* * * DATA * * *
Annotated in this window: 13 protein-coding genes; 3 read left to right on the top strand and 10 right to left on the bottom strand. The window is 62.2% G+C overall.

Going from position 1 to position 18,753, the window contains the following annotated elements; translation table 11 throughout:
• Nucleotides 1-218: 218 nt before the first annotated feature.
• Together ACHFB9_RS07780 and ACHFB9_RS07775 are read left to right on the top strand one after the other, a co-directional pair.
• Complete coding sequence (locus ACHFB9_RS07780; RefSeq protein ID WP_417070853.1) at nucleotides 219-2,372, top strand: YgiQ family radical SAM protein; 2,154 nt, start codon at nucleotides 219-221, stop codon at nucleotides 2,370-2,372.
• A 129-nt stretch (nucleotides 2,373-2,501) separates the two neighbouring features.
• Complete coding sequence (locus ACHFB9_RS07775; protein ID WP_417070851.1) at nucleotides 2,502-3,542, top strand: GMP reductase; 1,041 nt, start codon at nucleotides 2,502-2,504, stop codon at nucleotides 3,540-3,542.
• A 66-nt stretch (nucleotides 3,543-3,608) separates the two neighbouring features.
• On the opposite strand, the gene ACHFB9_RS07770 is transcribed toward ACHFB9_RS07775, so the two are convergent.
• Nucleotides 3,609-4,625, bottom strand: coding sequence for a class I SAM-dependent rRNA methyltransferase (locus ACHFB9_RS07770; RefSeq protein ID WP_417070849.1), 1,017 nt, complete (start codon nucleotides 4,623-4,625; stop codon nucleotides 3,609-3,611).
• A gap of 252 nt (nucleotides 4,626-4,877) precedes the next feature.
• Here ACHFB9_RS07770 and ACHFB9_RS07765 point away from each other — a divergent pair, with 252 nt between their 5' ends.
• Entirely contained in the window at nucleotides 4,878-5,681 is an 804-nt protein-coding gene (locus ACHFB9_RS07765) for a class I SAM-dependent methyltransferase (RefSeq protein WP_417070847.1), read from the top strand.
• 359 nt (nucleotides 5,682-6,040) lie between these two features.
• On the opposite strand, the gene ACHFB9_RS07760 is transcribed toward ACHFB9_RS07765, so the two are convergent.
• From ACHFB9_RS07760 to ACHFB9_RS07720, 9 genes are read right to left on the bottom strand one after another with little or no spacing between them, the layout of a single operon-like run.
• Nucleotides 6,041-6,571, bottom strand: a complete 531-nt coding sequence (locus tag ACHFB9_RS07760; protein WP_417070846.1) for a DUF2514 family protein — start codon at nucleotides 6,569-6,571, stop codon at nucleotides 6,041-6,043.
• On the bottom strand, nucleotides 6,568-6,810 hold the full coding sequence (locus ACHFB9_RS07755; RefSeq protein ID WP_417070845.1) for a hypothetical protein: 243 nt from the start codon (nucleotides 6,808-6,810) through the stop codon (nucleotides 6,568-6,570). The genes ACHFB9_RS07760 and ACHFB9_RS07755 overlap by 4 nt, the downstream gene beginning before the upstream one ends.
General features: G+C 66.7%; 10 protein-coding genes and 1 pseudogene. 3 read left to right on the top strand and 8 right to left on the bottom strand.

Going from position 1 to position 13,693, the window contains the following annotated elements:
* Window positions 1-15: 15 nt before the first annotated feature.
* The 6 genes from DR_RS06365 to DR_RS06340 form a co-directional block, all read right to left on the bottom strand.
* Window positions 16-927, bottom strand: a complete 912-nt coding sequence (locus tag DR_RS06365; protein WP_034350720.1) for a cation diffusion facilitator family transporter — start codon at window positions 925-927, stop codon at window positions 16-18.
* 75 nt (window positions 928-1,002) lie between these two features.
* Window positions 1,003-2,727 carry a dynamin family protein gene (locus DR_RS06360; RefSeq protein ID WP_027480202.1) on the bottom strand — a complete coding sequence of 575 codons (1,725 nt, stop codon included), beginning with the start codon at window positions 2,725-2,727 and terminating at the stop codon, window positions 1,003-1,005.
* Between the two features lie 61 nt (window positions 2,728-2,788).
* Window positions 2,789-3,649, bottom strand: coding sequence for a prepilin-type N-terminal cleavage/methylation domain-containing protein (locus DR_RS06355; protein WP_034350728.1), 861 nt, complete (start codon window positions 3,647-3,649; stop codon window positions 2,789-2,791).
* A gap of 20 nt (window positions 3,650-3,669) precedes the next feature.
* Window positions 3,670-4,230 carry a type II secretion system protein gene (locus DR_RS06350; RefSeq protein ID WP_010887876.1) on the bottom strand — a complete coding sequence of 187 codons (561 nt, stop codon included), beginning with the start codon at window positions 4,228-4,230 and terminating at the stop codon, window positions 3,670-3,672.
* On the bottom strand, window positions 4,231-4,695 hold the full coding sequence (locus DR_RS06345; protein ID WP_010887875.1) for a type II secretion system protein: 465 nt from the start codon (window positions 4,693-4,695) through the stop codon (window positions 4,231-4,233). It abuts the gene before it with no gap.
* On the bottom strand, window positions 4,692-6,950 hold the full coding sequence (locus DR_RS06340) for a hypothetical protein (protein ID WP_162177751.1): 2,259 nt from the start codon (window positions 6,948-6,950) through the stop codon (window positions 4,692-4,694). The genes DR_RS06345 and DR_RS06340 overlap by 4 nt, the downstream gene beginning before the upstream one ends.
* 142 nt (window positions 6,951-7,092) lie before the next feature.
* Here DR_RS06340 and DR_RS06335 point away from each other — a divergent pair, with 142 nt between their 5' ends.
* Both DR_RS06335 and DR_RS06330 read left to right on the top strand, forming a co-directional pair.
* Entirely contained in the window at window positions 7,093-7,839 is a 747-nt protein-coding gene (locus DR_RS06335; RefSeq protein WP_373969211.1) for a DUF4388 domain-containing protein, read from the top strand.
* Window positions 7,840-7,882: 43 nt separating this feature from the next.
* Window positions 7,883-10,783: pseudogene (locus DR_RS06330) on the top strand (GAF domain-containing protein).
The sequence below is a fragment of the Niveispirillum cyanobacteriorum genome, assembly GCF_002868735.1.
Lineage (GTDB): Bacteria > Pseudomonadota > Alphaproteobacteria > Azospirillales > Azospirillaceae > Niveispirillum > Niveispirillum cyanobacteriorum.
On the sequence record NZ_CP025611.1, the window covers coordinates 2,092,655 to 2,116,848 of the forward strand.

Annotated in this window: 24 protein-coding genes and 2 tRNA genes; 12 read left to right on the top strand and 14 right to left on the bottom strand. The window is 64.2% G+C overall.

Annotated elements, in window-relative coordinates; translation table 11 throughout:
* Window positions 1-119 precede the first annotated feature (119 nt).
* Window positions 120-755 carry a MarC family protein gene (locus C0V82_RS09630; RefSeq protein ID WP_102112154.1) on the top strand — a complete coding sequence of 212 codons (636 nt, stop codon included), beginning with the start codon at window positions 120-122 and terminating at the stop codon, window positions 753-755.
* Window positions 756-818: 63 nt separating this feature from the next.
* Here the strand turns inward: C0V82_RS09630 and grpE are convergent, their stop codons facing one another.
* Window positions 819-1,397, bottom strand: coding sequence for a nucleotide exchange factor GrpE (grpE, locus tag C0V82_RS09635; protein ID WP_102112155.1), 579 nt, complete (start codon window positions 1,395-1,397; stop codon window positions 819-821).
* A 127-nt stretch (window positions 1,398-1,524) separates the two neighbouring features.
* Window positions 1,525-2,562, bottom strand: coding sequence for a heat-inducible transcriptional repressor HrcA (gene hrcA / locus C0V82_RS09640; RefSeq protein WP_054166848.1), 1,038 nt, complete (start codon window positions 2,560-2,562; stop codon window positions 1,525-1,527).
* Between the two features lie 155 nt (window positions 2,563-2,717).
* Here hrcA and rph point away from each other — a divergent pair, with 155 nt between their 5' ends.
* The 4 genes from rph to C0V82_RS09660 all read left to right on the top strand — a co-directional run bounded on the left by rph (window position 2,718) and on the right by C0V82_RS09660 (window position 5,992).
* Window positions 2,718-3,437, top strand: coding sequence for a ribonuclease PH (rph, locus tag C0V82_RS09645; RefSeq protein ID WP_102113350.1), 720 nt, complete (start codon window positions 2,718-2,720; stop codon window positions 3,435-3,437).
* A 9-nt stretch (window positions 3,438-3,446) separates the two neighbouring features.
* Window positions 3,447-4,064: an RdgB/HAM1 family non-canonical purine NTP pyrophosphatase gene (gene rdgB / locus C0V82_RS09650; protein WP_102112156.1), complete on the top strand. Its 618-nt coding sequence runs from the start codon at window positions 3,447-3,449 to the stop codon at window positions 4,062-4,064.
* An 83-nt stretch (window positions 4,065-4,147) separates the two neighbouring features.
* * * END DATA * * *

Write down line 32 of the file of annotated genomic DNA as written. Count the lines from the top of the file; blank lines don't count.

* 142 nt (window positions 6,951-7,092) lie before the next feature.